the 1980s, 2.2% in the 1990s and only 1.1% from 2001 to 2009 (the decade of the euro). A
similar slowdown has not occurred anywhere else in the world (speaking about "normal"
countries, e.g. countries without wars or revolutions).

Not even the expected convergence of inflation rates has taken place. Two distinct groups
have formed within the euro zone—one (including most of the countries of western and
northern Europe) with a low inflation rate and one (including Greece, Spain, Portugal and
Ireland) with a higher inflation rate. We have also seen an increase in long-term trade
imbalances. There are countries where exports exceed imports and countries that lastingly
import more than they export. It is no coincidence that the latter countries also have higher
inflation. It has no connection with the world-wide crisis. This crisis "only" escalated and
exposed longtime hidden economic problems; it did not cause them.

During its first 10 years, the euro zone has not led to any measurable homogenization of its
member states' economies. The euro zone, which comprises 16 European countries, is not an
"optimum currency area" as defined by the economic theory. Even Otmar Issing, the former
member of the Executive Board and chief economist of the European Central Bank, has
repeatedly pointed out (most recently in a speech in Prague in December 2009) that the
establishment of the euro zone was primarily a political, not an economic, decision. In such a
situation, it is inevitable that the costs of establishing and maintaining it exceed its benefits.

My choice of the words "establishing" and "maintaining" is not accidental. Most economic
commentators were satisfied by the ease and apparent inexpensiveness of the first step (the
establishment of the common monetary area). This helped to form the impression that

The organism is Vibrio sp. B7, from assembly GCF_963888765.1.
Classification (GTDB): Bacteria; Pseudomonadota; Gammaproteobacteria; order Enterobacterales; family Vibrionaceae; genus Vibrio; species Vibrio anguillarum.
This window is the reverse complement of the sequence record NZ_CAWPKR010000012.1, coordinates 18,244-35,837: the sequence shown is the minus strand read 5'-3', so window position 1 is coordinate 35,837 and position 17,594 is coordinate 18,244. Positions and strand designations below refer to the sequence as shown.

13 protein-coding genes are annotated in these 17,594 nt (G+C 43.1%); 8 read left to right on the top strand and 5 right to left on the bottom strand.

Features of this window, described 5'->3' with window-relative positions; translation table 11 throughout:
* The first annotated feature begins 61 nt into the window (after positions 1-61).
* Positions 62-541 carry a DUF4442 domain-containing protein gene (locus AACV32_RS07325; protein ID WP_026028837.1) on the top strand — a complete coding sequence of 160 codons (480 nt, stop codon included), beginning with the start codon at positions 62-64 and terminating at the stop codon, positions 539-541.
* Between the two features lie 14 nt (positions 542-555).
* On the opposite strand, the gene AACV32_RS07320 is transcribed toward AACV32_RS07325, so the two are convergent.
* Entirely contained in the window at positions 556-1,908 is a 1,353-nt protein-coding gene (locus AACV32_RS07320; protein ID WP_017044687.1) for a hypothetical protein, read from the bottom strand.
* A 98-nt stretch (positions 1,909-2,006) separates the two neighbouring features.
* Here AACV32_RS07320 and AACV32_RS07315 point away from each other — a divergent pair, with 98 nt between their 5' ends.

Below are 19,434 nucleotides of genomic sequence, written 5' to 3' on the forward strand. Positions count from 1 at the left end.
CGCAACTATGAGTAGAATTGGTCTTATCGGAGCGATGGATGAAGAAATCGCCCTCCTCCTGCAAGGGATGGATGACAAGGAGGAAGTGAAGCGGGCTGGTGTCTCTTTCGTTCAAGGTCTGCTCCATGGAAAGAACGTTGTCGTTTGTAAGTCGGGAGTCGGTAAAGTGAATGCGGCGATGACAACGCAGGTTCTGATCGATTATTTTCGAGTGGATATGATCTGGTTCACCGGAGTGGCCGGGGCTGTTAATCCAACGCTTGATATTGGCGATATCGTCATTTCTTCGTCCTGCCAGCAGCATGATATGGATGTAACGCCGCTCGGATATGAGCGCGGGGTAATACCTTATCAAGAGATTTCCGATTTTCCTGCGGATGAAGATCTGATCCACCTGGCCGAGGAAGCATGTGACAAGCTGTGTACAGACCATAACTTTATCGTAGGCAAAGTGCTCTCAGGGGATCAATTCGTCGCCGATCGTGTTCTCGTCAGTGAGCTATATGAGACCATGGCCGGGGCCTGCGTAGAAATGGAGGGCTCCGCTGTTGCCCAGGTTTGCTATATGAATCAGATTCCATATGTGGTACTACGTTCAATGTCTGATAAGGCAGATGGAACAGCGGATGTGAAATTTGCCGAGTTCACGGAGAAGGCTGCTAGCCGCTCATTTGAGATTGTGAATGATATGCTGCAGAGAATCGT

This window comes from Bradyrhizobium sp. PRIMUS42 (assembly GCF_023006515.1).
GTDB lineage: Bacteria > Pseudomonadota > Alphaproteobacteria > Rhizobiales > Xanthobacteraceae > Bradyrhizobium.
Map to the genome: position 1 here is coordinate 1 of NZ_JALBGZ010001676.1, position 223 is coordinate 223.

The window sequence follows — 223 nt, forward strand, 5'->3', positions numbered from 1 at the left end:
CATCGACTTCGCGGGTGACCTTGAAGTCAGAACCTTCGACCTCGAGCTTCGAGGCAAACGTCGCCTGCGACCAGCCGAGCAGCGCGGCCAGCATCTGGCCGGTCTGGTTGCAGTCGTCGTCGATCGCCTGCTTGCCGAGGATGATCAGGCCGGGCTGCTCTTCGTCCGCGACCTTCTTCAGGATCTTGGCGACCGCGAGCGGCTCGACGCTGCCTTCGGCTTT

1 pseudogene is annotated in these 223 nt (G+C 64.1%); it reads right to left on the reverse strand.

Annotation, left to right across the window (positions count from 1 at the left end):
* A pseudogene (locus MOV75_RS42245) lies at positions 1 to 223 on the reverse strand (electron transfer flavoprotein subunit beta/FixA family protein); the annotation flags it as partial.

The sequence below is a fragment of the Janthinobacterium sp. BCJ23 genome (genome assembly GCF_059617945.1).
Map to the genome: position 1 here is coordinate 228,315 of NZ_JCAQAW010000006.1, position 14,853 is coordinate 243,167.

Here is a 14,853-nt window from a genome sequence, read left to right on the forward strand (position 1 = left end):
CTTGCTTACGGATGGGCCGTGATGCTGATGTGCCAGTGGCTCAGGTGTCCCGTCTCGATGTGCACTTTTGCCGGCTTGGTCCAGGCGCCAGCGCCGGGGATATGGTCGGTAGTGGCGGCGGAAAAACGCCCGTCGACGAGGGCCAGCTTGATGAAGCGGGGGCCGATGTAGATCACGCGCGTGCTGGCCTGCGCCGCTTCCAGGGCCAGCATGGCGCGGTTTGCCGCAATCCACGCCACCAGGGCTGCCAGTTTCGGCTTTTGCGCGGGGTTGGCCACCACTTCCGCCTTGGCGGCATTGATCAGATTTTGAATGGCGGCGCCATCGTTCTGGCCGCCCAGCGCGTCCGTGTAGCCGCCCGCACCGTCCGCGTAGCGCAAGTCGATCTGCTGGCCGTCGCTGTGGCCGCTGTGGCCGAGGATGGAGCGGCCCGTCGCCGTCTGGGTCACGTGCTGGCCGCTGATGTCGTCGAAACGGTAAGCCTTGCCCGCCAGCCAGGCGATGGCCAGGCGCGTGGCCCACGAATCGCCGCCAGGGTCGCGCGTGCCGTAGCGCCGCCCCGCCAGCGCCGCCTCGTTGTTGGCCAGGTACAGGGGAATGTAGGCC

everything was fine with this project.

The exchange rates of the countries joining the euro zone probably more or less reflected the
economic reality at the time when the euro was born. However, over the last decade, the
economic performance of euro-zone countries diverged and the negative effects of the
"straight-jacket" of a single currency have become more and more visible. When "good
weather" (in the economic sense of the word) prevailed, no visible problems arose. Once the
crisis (or "bad weather") arrived, the lack of homogeneity manifested itself very clearly. In
that sense, I dare say that—as a project that promised to be of considerable economic benefit
to its members—the euro zone has failed.

The second meaning of the term collapse is the possible collapse of the euro zone as an
institution, the demise of the euro. To that question, my answer is no, it will not collapse. So
much political capital had been invested in its existence and in its role as a "cement" that
binds the EU on its way to supra-nationality that in the foreseeable future the euro will surely
not be abandoned.

It will continue, but at a very high price—low economic growth. It will bring economic
losses even to non-members of the euro zone, like the Czech Republic.

The huge amount of money that Greece will receive can be divided by the number of the
euro-zone inhabitants, and each person can calculate his or her own "contribution." However,
the "opportunity" costs arising from the loss of a potentially higher growth rate, which is